Land, God, and Guns

Settler Colonialism and Masculinity in the American Heartland

Levi Gahman


How rationalities and rites of passage associated with manhood in the white American Heartland are constitutive of racist and heteropatriarchal violence

This book is an antidote to the forms of American nationalism, masculinity, exceptionalism, and self-anointed prowess that are currently being flexed on the global stage.

Through a fascinating combination of ethnographic research across seven US states and the application of postcolonial, anti-racist, feminist and poststructuralist theories, Land, God, and Guns reveals how time-honoured rites of passage associated with taken-for-granted notions of manhood in the American Heartland are constitutive of a constellation of colonial worldviews, capitalist logics, gender essentialisms, ethnocentric religious beliefs, jingoistic populism, racial animus, and embodied violence. A constellation that, within the US, upholds a heteropatriarchal and racist ordering of life that both privileges and ultimately damages its main proliferators – white settler men.

This is a detailed work that at once unravels rural white settler masculinity and the US state at their roots, whilst demonstrating why any analysis of the cultural production and social practice of masculinity in the United States must take into account the country's historical trajectories of imperialism, land dispossession, nation-state building, enslavement, extractive accumulation and valorisation of masculinist assertions of dominance.

Author Bio

Born and raised in rural Kansas, Levi Gahman currently works in the Power, Space, and Cultural Change unit at the University of Liverpool's Department of Geography and remains a researcher with the University of the West Indies' Institute for Gender and Development Studies. His areas of focus include anti-racist and anti-colonial praxis, critical development studies, gender justice, and autonomous social movements. Along the way, he has spent time as a sawmill laborer, farmhand, warehouse worker, substance abuse counselor, trauma therapist, disability services associate, human rights observer, and solidarity brigade member. Levi is also editor of the journal ACME: An International Journal for Critical Geographies.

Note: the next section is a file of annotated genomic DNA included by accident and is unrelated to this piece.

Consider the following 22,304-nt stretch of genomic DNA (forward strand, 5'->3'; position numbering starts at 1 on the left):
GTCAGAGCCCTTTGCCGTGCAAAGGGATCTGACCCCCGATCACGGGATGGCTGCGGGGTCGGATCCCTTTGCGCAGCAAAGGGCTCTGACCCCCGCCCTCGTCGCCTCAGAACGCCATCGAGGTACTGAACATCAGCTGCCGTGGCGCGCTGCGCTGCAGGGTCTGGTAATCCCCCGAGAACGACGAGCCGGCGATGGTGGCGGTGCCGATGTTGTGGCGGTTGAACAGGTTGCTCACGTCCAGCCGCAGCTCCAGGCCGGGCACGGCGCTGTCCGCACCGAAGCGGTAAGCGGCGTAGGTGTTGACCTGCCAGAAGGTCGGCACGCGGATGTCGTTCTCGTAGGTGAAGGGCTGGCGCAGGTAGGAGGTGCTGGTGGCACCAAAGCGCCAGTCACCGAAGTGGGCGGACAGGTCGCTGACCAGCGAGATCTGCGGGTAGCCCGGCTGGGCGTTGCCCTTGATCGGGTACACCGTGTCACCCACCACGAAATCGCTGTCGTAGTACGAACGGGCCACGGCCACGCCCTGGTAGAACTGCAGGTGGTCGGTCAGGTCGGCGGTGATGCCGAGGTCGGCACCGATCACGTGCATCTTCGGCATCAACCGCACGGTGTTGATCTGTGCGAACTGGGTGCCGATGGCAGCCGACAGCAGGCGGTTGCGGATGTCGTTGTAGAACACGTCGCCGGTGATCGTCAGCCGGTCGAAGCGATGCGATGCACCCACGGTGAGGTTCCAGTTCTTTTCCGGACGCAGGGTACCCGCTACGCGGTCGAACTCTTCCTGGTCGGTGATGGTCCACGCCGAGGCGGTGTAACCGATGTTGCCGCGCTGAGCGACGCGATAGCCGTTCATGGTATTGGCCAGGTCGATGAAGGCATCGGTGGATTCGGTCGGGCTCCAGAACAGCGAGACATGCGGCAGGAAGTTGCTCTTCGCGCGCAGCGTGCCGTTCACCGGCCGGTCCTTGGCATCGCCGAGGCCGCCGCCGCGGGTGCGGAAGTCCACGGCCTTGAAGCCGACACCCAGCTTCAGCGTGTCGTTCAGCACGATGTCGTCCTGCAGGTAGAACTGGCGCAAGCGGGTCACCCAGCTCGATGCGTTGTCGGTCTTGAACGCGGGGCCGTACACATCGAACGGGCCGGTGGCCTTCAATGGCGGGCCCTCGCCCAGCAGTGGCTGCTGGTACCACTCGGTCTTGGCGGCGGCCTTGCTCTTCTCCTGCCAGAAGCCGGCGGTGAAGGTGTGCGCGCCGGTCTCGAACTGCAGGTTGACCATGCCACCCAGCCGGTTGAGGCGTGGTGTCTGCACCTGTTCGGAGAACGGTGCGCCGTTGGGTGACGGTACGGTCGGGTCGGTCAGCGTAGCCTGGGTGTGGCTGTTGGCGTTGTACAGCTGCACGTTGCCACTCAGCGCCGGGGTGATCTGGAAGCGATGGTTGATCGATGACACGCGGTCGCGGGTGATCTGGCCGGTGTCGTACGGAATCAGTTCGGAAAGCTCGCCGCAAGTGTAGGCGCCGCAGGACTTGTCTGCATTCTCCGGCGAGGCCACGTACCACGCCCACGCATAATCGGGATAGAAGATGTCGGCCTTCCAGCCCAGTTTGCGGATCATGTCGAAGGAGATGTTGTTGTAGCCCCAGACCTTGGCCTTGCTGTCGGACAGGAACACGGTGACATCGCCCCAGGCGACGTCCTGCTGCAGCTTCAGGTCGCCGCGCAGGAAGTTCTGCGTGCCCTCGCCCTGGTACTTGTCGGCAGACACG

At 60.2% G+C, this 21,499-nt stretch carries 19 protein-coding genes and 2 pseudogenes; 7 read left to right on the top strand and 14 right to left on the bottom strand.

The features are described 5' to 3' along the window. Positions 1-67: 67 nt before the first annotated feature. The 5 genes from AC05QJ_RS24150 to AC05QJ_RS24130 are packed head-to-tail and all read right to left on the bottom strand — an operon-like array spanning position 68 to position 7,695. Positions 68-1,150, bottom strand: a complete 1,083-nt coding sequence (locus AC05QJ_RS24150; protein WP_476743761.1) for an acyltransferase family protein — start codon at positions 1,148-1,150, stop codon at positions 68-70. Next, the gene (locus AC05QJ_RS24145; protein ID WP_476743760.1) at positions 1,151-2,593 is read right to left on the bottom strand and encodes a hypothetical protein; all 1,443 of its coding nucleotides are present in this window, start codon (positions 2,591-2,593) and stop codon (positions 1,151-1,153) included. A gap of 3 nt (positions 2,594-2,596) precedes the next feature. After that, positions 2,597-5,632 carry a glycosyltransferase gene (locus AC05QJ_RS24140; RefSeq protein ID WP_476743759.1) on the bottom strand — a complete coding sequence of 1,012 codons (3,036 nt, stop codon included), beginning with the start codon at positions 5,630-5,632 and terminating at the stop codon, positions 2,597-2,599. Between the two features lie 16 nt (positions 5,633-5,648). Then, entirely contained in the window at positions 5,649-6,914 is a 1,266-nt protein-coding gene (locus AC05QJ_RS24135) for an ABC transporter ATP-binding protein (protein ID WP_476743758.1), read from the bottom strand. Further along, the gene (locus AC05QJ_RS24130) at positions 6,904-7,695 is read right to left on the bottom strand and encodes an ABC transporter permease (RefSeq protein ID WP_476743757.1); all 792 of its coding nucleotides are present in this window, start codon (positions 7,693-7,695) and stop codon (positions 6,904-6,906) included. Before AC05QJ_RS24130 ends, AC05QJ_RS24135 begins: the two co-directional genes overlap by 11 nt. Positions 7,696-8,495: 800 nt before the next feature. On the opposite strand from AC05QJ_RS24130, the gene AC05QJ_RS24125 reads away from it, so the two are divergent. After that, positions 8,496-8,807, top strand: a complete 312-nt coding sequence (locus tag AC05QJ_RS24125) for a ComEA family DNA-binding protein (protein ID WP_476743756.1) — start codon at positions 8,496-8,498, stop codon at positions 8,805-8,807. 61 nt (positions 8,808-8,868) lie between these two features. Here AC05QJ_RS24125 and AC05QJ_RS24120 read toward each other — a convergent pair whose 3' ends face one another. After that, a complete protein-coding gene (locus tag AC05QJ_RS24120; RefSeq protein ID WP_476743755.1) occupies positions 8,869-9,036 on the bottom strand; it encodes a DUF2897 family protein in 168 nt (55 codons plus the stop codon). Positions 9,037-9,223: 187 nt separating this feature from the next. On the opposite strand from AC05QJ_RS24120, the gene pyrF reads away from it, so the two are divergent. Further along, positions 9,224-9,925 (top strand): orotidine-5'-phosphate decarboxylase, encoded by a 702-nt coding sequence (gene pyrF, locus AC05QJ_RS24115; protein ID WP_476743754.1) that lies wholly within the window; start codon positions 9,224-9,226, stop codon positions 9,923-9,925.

Table of Contents

  • 1. There’s No Place Like Home
  • 2. Settler Colonialism, Empire, Borders
  • 3. Masculinity, Place, Intersectionality
  • 4. Kansas, Bled: Land, History, Violence
  • 5. Frontier, Family, Nation
  • 6. Capitalism, Work, Respect
  • 7. Looking Back, Going Forward


'A unique view into the lives and struggles of working class white men in the Heartland of the United States. Drawing on critical geography and postcolonial theory, it reveals mundane forms of violence central to settler colonialism that stabilize a region and people typically mythologized in the contemporary political landscape.'
Jeffrey Montez de Oca, University of Colorado

'A compassionate dialogue with men in the American heartland, this is a book that needs reading in these urgent and polarizing times.'
Sarah de Leeuw, University of Northern British Columbia


Publication Date: 15 May 2020
336 pages

Product ISBNs: Paperback: 9781786996350
Hardback: 9781786996367
eBook ePub: 9781786996381
eBook PDF: 9781786996374
eBook Kindle: 9781786996398

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